NEW YORK - The Cultural Equity Groups (CEG), a network of New York based community arts, cultural, and multi-disciplinarian organizations, has announced an emergency press conference in support of the public hearing called by NY State Senators Ruth Hassell-Thompson, Kevin Parker, and Bill Perkins (members of the New York State Black, Puerto Rican, Hispanic, and Asian Legislative Caucus; see official statement below). The press conference will be held WEDNESDAY, OCTOBER 20, 2010 on the steps of City Hall in Manhattan at 9:00am. The public hearing will follow immediately afterward from 10:00am to 1:00pm (across the street at 250 Broadway).
The purpose of the public hearing is for community-based arts, cultural, advocacy, and social service leaders to present their concerns about the impact of member item funding cuts to their organizations and the people they service.
Led by Dr. Marta Moreno Vega, founder and executive director of The Caribbean Cultural Center / African Diaspora Institute; Esmeralda Simmons, founder and executive director of the Center for Law and Social Justice at Medgar Evers College; and Laurie Cumbo, founder and executive director of MoCADA, CEG urges artists, activists, advocates, entrepreneurs, and those concerned to take action today so that funds may be restored. Dr. Vega reveals, “Not-for-profit institutions of color in New York—be they arts or social justice related—play a vital role in people’s personal and professional lives. They help alleviate distress in underserved populations and they contribute to the economic development of neglected communities. For the governor to freeze funds from organizations that are, in many cases, the life blood of their communities actually contributes to the disenfranchisement of those communities.”
CEG leaders maintain that they are not enemies of the governor, but are compelled, nonetheless, to create awareness about the negative effect of frozen funds. Community-based organizations, those that service the artistic, social, economic, and/or advocacy needs of people of color communities, are being crippled by this veto and may not recover, CEG leaders affirm. What is known as “member-item reductions” in the state budget amounts to $190 million dollars and such a reduction “would cause colossal harm for a relatively little bit of money,” Simmons declares. “The Black, Latino, and Asian communities are, from the onset, receiving less funding than other communities in New York. To reduce the already small budget allotment even further is adding salt to the wound. We must have our voices heard and we encourage everyone to attend the public hearing.”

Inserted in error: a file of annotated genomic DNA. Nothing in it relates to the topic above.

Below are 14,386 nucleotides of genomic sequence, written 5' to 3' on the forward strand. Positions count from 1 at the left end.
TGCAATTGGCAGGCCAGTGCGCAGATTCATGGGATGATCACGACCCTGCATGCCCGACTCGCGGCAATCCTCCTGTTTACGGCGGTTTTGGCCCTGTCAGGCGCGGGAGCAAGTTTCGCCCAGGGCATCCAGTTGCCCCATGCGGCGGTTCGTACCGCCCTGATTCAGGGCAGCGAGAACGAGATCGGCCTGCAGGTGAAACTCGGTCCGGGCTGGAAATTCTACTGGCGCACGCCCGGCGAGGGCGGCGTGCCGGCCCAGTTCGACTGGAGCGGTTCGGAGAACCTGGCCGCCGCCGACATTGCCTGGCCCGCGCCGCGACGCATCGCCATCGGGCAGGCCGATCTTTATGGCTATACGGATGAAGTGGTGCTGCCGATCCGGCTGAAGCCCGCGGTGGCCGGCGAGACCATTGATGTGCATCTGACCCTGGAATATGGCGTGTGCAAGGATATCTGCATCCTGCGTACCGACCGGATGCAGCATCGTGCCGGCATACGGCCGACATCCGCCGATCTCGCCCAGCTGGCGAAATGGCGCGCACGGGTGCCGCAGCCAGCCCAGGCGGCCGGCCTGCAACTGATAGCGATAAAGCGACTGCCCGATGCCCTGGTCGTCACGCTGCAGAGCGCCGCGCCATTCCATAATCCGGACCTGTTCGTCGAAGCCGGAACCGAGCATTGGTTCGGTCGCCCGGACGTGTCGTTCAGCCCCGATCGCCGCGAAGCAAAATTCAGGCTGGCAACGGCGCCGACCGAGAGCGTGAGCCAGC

Dr. Moreno Vega adds: “We must write letters, make phone calls, and diligently press the Governor to restore the funds. We must make it clear that a decrease in services and jobs in under-served communities further decreases access to cultural and economic rights."
Additional CEG leaders and/or supporters include the Center for Black Literature at Medgar Evers College, CUNY; the Harlem Arts Alliance; Harlem Film Museum; the Bronx Council on the Arts; AMERINDA, and others.
About The Cultural Equity Groups (CEGs)
Emerging from the Civil Rights Movement, the Cultural Equity Groups are a network of community arts organizations and artists of color who came together in the spirit that all people and organizations of designated "minority groups" who make up the majority of New York City citizenry and a significant segment of the State have equal access to information, financial resources, and opportunities presented in the arts policies and the funding distribution processes available at the municipal and state levels. CEG was founded to address, at all levels of society, the inequity in funding and policies that negatively impact the preservation, continuity and growth of our cultures, art, and communities.
________________________________________ [Official Statement]
From: Senator Ruth Hassell-Thompson, Chairwoman, and Senator Kevin Parker (of the NYS Black, Puerto Rican, Hispanic and Asian Legislative Caucus) To: Caucus Members Re: Public Hearing on the “Member-Item” Reduction Impact on Small and Mid-Size Not-for-Profit Community-Based Organizations
During the extended budget negotiations, Governor Paterson vetoed last year's member-item allotment of about $190 million, as a way to reduce the deficit and pressure lawmakers to complete a budget deal. For many not-for-profit organizations that serve low-income families, the grants are tangible resources that provide resources for case management, transportation, and purchase of various goods and services.
It is important that representatives from small and mid-size not for profit organizations, in our most high needs communities have an opportunity to provide critical data on the impact of the funding cuts to already under-resourced communities. The primary goal of this public hearing is to have comprehensive presentations from Community Based Organizations that will provide information on the immediate and long-range impact of member item funding cuts to their organizations and their consumers. The hearing is scheduled for 10:00 am on October 20, 2010, at 250 Broadway, New York City.